- Combine with other types of financing: Startup founders can mitigate the risks of participating preferred stock by combining it with different kinds of financing, such as debt financing or convertible notes. This can help to reduce the overall amount of funding that is provided in the form of participating preferred stock and can help to protect the ownership stakes of the founders.
- Consider alternative funding options: Startup founders should consider alternative funding options that do not involve issuing participating preferred stock, such as equity financing or revenue-based financing. This can help to minimize the risks associated with participating preferred stock and provide more flexibility in the long run.
- Seek legal advice: Startup founders may be wise to seek the advice of a law firm before issuing participating preferred stock. It will help to ensure that the term sheet is written in a way that's fair and reasonable. This can help protect the founders' interests and ensure that they are not exposed to unnecessary risks.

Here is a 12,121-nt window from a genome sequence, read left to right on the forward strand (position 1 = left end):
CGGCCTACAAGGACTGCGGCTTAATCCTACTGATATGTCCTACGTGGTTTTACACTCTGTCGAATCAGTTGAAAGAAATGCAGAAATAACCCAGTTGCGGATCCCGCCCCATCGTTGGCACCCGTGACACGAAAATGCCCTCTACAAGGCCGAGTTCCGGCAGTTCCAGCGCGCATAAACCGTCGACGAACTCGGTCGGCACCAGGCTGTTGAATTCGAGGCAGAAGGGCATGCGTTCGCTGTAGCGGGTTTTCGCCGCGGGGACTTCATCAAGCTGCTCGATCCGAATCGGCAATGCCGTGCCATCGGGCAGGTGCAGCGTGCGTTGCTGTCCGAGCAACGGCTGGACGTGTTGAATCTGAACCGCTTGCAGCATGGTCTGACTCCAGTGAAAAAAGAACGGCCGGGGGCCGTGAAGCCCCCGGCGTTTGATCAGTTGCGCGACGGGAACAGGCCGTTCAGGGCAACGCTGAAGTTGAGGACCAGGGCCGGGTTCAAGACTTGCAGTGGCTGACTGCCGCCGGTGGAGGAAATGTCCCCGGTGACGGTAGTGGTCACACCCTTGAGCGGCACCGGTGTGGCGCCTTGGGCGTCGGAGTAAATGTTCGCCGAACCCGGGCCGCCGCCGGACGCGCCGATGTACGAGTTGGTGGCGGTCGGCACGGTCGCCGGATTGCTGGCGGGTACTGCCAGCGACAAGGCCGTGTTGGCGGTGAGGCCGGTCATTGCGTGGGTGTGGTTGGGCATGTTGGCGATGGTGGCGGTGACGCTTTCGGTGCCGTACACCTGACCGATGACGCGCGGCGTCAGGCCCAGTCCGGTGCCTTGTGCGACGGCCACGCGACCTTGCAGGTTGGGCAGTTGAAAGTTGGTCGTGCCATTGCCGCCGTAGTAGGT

Participating Preferred Stock vs. Non-participating Preferred Stock
The key distinction between these two types of stock is that participating preferred stock gives venture capitalists the potential to receive additional dividends or payments based on a predetermined formula. In contrast, non-participating preferred stock only entitles investors to a fixed dividend payment.
Although participating preferred stock can be attractive to investors looking for higher returns, it also comes with potential risks for startup founders, such as dilution of ownership and reduced payouts to holders of common stock options in the event of an IPO, liquidation, or sale of the company. Non-participating preferred stock may be a more attractive option for startup founders looking to minimize these risks and protect their number of shares in the company.
Participating preferred stock can be a valuable tool for startup founders looking to secure initial investment for their business. However, it also comes with some potential risks that must be carefully considered.
By understanding the benefits and drawbacks of participating preferred stock, founders can make informed decisions about structuring their financing rounds and protecting their cap table.